i wanted them to clean it up but they left it overnight…it was gone in the morning….i imagine all the squirrels and chipmunks were racing around on a wild sugar ‘high’ but it was a busy day for me and i really didn’t notice.
    the truly odd thing is that the brown outline on the ‘patient’ on the cake looked just fine.

    Yipes! We could post a lot of witty comments here, but in the interest of all we’ll just say – thanks for sharing your sweet story! Irene @ KAF

    Reply
  10. anna

    I laughed all the way through this. Thanks. My favorite post in a while. Love the clear jel mistake and the dog poo chocolate! My husband gets fear in his eyes when he sees me carry a cake or pie. 50-50 that I will stumble and drop it.

    Reply
  11. bseek

    I look forward to this post every year. It makes a nice year-end review of some of the posts I meant to try, and shows some good reasons why I didn’t. Thanks for your transparency. It really does help those of us less experienced to feel better and keep trying.

    Reply
  12. cwcdesign

    Thanks for the smiles today — some are very familiar. But purple and green IS my favorite color combination!

    Michelle, you’ll have to check out the April Fool’s blogs from years past – they are as amusing.

    Reply
  13. "Nutmeg Nanny"

    Well it’s good to know even King Arthur bakers can sometimes have learning moments :)

    One of my biggest failures is when I thought it would be an awesome idea to drop caramel pieces into individual chocolate bundt cakes. The caramel sunk to the bottom and stuck to the pan. I couldn’t get the cake out (I ended up eating it out…not a horrible thing) and was left with hardened caramel in each little mold. It took forever to get all that hard caramel cleaned out of the pan. Oh well I guess. The cake was still delicious…haha :)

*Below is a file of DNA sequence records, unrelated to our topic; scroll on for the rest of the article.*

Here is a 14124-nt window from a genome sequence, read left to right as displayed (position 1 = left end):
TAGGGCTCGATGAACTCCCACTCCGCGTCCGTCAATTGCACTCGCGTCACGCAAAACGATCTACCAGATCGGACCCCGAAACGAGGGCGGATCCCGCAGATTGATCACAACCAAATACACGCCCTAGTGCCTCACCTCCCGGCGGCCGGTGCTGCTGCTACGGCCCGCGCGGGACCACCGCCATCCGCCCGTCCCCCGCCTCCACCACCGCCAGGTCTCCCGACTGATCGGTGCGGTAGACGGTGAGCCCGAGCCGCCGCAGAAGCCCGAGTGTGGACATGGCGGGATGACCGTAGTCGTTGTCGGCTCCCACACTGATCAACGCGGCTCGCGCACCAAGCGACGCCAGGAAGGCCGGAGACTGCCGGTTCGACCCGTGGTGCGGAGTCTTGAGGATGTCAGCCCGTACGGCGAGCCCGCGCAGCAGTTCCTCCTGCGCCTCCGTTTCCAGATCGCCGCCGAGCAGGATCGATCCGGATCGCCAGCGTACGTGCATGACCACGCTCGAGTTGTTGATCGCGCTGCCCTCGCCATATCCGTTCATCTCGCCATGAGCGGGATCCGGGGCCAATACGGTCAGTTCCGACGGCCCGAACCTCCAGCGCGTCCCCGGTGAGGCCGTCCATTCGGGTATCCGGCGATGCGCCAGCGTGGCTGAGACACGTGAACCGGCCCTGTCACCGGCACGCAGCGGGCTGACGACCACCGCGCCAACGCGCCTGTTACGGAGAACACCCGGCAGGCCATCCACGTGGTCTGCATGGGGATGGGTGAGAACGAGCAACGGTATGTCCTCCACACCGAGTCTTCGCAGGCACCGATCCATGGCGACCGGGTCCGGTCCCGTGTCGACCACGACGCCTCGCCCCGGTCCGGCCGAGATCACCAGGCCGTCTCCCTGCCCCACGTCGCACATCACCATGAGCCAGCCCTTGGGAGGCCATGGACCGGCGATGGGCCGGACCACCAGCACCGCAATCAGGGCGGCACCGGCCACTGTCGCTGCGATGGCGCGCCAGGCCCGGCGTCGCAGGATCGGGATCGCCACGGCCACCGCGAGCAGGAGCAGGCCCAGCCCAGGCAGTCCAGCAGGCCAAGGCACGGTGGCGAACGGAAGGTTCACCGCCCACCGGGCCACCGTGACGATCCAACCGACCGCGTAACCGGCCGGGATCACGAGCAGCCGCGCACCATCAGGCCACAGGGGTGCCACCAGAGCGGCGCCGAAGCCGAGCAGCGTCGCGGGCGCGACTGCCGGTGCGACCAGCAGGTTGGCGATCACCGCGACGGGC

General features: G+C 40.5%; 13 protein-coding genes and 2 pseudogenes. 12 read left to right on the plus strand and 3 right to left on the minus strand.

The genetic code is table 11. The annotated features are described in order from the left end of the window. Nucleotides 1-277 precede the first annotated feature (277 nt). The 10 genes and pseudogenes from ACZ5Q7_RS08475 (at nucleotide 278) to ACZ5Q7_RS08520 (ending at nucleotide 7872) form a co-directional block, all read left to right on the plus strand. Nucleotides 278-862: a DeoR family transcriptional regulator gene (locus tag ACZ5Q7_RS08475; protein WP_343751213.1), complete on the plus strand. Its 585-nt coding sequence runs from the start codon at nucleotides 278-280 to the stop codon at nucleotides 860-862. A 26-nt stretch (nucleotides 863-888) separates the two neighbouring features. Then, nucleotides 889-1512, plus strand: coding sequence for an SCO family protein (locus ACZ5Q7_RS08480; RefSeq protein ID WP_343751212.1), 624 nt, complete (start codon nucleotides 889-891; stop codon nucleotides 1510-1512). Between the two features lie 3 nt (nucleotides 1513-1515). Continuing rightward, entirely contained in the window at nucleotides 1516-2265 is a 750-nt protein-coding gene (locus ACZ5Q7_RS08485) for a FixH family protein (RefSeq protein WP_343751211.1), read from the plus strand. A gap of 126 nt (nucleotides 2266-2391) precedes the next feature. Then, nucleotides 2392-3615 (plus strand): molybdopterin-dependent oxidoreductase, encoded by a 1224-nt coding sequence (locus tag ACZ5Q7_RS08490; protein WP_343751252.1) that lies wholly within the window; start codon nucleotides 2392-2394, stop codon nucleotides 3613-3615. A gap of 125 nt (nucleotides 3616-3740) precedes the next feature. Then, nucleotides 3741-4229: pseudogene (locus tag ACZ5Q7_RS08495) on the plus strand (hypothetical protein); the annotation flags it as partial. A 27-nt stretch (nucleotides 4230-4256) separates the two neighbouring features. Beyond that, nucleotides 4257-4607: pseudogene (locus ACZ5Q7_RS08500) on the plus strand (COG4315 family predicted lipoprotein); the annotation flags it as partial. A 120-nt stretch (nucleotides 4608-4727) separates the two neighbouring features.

Reply
  14. MelonNet

    It’s good to see that everyone has their share of baking blunders. Recently, I tried to bake my trusted “Yellow Cake” recipe for a Japanese style Strawberry Shortcake (Please try this soon ^^) and it continued to have a deflated crease on the underside (Baked it in a 9 x 13 pyrex since the cake pans were M.I.A)

    After I dusted off and assured myself that “third time’s the charm”, I left my batter unattended to come back and find that my siblings decided to add a few drops of food coloring and make it an “Actually Yellow Cake”. It was delicious.

    Reply
  15. ms.lauralou

    Ok, I have to ask, based on some of the pics that include shoes: Is there a favorite among those in the kitchen for shoes to wear that are supportive and comfy? I know many chefs wear clogs of one kind or another. I’d love to hear what your kitchen recommends.

    Danskos, maybe?

    Thanks!

    PS: I loved the pics; helps us to remember we all make mistakes and we should keep on going.

    You see Andrea’s feet in Dansko clogs. She swears by them (though she says they take a few days to break in), and adds “Dansko is what anyone who has to be on their feet all day wears.” PJH